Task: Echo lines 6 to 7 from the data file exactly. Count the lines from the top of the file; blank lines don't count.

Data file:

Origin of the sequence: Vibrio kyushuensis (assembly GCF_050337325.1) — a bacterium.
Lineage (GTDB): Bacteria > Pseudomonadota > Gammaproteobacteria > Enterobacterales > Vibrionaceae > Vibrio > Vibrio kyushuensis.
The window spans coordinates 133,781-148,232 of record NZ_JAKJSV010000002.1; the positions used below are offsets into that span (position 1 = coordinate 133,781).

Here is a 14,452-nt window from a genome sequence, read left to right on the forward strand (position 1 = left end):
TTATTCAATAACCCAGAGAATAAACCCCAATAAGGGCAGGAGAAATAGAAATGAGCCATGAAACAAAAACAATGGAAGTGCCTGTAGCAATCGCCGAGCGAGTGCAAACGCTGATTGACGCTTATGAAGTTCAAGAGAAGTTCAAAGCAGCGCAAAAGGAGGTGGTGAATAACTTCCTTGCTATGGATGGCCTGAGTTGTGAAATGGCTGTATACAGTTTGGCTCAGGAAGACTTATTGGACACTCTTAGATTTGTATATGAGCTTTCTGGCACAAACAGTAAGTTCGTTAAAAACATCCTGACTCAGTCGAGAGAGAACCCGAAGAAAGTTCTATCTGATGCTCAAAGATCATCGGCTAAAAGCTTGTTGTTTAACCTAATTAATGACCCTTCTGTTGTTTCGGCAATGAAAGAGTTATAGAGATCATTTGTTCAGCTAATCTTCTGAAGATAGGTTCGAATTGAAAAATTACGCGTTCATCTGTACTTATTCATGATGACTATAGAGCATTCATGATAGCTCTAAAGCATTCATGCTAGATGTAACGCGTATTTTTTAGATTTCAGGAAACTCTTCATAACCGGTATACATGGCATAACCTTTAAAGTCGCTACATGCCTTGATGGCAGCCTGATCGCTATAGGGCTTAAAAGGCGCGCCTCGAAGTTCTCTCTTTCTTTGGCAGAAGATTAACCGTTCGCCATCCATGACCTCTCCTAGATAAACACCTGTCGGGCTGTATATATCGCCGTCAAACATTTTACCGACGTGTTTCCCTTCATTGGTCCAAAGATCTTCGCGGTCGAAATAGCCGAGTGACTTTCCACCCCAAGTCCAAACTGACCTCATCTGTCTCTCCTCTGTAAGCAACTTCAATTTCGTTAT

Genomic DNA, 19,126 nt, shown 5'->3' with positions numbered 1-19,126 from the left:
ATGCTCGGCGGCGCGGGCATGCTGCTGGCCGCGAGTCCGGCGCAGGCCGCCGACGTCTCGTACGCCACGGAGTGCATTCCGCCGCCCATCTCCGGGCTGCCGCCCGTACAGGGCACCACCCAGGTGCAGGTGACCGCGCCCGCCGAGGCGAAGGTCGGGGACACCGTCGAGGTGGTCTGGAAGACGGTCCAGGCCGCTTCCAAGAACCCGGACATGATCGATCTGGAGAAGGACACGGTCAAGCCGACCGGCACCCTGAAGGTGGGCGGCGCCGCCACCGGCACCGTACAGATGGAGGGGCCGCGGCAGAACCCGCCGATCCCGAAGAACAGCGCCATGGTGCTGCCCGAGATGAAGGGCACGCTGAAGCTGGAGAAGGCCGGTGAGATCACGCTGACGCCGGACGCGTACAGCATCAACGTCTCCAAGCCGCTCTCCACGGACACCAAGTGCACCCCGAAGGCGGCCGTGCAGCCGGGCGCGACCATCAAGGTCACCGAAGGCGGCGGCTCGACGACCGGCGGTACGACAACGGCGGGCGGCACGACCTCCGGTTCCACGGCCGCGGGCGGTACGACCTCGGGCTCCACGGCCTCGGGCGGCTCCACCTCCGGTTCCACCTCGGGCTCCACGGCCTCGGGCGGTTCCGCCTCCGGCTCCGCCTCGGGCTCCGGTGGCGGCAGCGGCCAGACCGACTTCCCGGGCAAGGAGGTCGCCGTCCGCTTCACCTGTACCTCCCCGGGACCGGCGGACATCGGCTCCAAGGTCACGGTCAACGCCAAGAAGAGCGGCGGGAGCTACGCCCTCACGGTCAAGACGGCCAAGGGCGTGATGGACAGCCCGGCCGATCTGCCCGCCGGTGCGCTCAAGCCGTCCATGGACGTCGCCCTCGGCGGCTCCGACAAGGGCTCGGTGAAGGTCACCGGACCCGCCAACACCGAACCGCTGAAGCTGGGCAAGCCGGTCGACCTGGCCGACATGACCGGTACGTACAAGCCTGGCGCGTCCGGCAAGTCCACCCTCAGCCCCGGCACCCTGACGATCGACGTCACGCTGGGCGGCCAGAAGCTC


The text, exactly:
Genomic DNA, 19,126 nt, shown 5'->3' with positions numbered 1-19,126 from the left:
ATGCTCGGCGGCGCGGGCATGCTGCTGGCCGCGAGTCCGGCGCAGGCCGCCGACGTCTCGTACGCCACGGAGTGCATTCCGCCGCCCATCTCCGGGCTGCCGCCCGTACAGGGCACCACCCAGGTGCAGGTGACCGCGCCCGCCGAGGCGAAGGTCGGGGACACCGTCGAGGTGGTCTGGAAGACGGTCCAGGCCGCTTCCAAGAACCCGGACATGATCGATCTGGAGAAGGACACGGTCAAGCCGACCGGCACCCTGAAGGTGGGCGGCGCCGCCACCGGCACCGTACAGATGGAGGGGCCGCGGCAGAACCCGCCGATCCCGAAGAACAGCGCCATGGTGCTGCCCGAGATGAAGGGCACGCTGAAGCTGGAGAAGGCCGGTGAGATCACGCTGACGCCGGACGCGTACAGCATCAACGTCTCCAAGCCGCTCTCCACGGACACCAAGTGCACCCCGAAGGCGGCCGTGCAGCCGGGCGCGACCATCAAGGTCACCGAAGGCGGCGGCTCGACGACCGGCGGTACGACAACGGCGGGCGGCACGACCTCCGGTTCCACGGCCGCGGGCGGTACGACCTCGGGCTCCACGGCCTCGGGCGGCTCCACCTCCGGTTCCACCTCGGGCTCCACGGCCTCGGGCGGTTCCGCCTCCGGCTCCGCCTCGGGCTCCGGTGGCGGCAGCGGCCAGACCGACTTCCCGGGCAAGGAGGTCGCCGTCCGCTTCACCTGTACCTCCCCGGGACCGGCGGACATCGGCTCCAAGGTCACGGTCAACGCCAAGAAGAGCGGCGGGAGCTACGCCCTCACGGTCAAGACGGCCAAGGGCGTGATGGACAGCCCGGCCGATCTGCCCGCCGGTGCGCTCAAGCCGTCCATGGACGTCGCCCTCGGCGGCTCCGACAAGGGCTCGGTGAAGGTCACCGGACCCGCCAACACCGAACCGCTGAAGCTGGGCAAGCCGGTCGACCTGGCCGACATGACCGGTACGTACAAGCCTGGCGCGTCCGGCAAGTCCACCCTCAGCCCCGGCACCCTGACGATCGACGTCACGCTGGGCGGCCAGAAGCTC